Tech’s rock-bottom switching costs are what kept the industry so dynamic in its early days. Microsoft could deploy an army of corporate salespeople to turn Microsoft Office into an industry-standard, then Apple could come along and reverse-engineer the Office formats and make the interoperable iWork office suite. That means that Windows users could switch to the Mac and open their Word docs in Pages, their Excel spreadsheets in Numbers and their PowerPoints in Keynote.
It’s different for Facebook. The company’s ascendancy coincided with an overall concentration in the tech sector, and, with it, laws that protected winners of the latest round of the interoperability wars from new challengers. Apple was able to reverse-engineer its way out of the Microsoft Office trap, but woe betides a company that tries the same trick on Apple – try to make a program that lets you run iPhone apps on an Android device, or read the media files you buy in Apple’s book, movie or music stores, and you will quickly discover that the law is now on the sides of the giants, not the upstarts.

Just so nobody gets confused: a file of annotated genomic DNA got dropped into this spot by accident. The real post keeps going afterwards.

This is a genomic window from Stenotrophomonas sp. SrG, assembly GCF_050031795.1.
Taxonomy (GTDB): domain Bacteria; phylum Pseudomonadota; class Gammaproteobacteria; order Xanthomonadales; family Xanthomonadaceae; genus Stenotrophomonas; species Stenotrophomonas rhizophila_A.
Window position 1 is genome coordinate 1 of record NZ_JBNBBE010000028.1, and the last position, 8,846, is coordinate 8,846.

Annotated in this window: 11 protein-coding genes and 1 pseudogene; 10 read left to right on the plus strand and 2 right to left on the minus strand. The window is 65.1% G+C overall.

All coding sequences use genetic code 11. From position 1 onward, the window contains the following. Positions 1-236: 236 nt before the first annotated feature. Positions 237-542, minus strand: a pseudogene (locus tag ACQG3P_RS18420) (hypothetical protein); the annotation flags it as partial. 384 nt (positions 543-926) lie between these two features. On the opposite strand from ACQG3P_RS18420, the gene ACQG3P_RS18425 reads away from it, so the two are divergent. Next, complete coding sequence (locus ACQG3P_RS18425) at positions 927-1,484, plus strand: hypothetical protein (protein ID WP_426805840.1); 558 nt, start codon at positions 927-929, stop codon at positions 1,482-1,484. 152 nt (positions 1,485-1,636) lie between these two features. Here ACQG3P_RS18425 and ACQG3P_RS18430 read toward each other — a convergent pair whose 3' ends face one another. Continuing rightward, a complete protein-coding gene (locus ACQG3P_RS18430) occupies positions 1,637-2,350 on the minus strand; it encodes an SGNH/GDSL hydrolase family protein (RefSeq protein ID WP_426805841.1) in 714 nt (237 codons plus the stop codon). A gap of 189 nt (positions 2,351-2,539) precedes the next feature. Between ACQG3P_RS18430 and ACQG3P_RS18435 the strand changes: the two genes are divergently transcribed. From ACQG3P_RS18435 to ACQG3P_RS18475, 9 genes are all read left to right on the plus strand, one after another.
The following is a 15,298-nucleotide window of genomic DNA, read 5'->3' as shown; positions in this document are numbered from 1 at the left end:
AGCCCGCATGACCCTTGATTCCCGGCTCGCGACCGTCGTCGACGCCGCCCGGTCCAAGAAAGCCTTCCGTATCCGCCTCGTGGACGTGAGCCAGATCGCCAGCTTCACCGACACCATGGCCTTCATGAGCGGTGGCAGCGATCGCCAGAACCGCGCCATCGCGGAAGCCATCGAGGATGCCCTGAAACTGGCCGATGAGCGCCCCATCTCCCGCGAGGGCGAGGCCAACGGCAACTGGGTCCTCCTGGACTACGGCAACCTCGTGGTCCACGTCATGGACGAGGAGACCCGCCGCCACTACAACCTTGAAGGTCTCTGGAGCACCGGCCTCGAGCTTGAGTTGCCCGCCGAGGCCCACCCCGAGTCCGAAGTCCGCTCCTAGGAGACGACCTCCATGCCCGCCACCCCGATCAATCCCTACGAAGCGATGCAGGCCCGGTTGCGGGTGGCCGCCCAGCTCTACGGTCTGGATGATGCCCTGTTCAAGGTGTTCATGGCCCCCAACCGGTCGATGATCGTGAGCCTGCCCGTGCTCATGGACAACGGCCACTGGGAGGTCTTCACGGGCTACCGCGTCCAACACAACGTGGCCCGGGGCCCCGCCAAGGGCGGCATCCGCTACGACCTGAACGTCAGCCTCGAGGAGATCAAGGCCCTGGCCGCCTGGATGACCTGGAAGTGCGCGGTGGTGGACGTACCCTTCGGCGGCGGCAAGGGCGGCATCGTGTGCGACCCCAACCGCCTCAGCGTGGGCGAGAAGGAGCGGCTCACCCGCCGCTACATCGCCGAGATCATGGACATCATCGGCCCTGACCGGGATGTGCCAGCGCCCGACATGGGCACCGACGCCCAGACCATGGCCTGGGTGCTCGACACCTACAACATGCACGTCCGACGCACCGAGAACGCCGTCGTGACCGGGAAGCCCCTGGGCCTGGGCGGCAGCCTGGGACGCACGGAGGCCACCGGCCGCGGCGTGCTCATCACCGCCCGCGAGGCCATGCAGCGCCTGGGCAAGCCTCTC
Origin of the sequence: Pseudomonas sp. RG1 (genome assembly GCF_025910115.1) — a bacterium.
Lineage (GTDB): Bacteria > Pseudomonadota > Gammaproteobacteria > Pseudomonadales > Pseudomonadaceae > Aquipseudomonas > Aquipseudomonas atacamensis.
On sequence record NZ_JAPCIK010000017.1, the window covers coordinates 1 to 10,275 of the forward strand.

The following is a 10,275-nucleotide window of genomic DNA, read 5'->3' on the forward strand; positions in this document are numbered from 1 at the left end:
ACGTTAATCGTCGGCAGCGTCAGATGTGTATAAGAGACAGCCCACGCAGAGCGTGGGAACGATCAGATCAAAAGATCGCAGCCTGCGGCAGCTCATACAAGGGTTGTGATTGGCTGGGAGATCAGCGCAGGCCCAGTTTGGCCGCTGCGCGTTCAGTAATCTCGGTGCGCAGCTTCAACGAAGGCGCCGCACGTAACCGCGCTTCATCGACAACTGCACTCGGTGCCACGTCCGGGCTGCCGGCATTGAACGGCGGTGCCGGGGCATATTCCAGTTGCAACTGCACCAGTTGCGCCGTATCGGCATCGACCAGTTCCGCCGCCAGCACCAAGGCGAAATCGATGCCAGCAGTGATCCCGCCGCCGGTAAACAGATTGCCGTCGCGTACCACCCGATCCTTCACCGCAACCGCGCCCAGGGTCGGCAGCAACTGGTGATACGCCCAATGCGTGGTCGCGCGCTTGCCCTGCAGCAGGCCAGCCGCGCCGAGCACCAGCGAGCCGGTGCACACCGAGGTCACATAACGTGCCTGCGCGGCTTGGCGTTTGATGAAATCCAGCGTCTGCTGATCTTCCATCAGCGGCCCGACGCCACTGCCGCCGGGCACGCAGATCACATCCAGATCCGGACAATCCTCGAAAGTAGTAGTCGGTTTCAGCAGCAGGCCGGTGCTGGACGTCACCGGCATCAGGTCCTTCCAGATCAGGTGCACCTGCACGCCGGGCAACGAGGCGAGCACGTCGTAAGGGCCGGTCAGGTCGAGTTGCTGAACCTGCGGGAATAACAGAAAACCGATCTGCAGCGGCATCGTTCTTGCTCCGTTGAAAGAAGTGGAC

That same legal shift is how Facebook has kept its switching costs high. Fifteen years ago, it was safe to make a Facebook-MySpace bridge that would let you leave MySpace but stay in touch with your friends thereby scraping your MySpace inbox and moving the waiting messages to your Facebook inbox. Try to build one of those bridges today – blasting an escape tunnel through Facebook’s walled garden – and Facebook will sue you until the rubble bounces.
But high switching costs have their limits. If you make your service terrible enough, a certain number of users will find the cost of switching preferable to the pain of staying. And as users leave, network effects start to work in reverse: though every user that joins makes your service more valuable, every user that leaves makes the service less valuable. If you’re only on Facebook to stay in touch with a small group of friends, each one of those friends who departs makes it easier for you to make the jump, too. And once you go, it’s even easier for the rest of the group to bail.